Just as you did for cat/cow pose, place your baby on their back on the mat or a blanket at the top of your mat. Come into a table top position. Place your hands shoulder width apart on either side of your baby’s hips or feet. Knees bent on the floor, hip width apart. Gaze at your baby for a moment, take a deep inhale and as you exhale, lift your knees from the floor- straightening your legs and coming into an inverted “V” position. Hold the pose for three to five breaths.
Come onto your stomach, legs stretched out long behind you. Hands press onto the floor under your shoulders with your elbows bent. Keep the tops of your feet, legs and hip bones pressed into the floor. Inhale as you begin to lift your chest off the floor, pressing your arms toward straight. Press your shoulder blades toward each other as your sternum lifts forward. Gaze remains forward with your chin parallel to the floor. Hold the pose for three to five deep breaths.
For baby: baby can be laying on his or her back at the top of your mat or to the side of you on a blanket. Depending on age and stage, this can be a great time to have your baby practice “tummy time”, where they will naturally begin pushing themselves up into a “cobra” position. Young babies will naturally struggle toward this position during tummy time, and older babies will find it useful a step toward crawling or getting up.
Build your core strength with boat pose. Practicing this pose with your baby makes it more fun. To begin, sit on the floor with your knees bent, feet flat on the floor. Hold your baby on your chest, supporting their head or for older babies, have them sit on your lap facing you, support their body by holding them at their torso. As you hold your baby, gently lean back with a flat back, chest lifted. As your strength builds, you can begin to lift your feet off the floor, bringing your shins parallel to the floor. Again, as you hold your baby, make eye contact, breathe deeply and smile at your little one.
Legs up the wall
Relax the body and mind after practicing energizing yoga postures by placing your legs up the wall. Begin by placing your bottom close to the wall. Lay on your side, holding baby in front of you or have baby sit in front of you. Gently and carefully roll to your back sliding your legs up the wall. Bring your baby to your chest and hold baby, chest to chest or allow your baby to sit on your hips. Your baby’s back can be leaning up against your stretched legs. Gaze at your little one or close your eyes. Stay here for one to five minutes allowing your breath to be soft and relaxed.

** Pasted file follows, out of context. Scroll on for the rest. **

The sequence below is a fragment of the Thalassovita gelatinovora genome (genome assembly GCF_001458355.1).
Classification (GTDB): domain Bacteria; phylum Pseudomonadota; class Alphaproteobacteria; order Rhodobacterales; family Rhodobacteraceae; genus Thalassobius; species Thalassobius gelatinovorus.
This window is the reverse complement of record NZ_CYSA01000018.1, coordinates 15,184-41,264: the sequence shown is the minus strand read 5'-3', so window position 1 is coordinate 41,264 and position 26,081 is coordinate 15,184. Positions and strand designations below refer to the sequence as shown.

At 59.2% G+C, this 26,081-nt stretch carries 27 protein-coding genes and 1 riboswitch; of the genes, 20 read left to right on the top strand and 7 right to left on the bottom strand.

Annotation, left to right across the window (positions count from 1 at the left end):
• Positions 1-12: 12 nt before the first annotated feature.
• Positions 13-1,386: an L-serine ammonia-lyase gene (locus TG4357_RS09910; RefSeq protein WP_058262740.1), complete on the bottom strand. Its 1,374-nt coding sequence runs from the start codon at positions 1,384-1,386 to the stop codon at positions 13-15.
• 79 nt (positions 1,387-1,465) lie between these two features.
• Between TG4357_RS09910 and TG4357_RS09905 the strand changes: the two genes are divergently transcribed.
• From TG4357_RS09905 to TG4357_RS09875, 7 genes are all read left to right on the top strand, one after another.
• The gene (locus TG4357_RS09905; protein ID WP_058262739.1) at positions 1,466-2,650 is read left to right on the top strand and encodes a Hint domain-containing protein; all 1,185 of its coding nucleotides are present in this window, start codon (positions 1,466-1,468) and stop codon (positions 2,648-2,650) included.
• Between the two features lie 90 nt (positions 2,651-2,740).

*Practicing yoga with your baby is a great lesson on surrender. So much of the practice will depend on your baby’s age, stage, mood, hunger level and how tired or awake they are. I’ve had women come to my mommy and me classes and they sit on the mat breastfeeding the entire class. Other times a baby may sleep the entire class or crawl around and try to visit their baby friends. Let your little one be your guide as you move through the poses. Be kind and gentle with yourself and your baby, knowing that each practice will look and feel differently.
Kristy S. Rodriguez, pre- and postnatal wellness expert and advocate, is the owner and founder of Pure Nurture, LLC, a business devoted to educating and inspiring women to nurture and nourish themselves through pregnancy, birth, and postpartum. As a Holistic Health Coach and Registered Yoga Teacher specializing in pre- and postnatal wellness, Kristy works with individual clients, as well as teaching classes and workshops, both in person and online.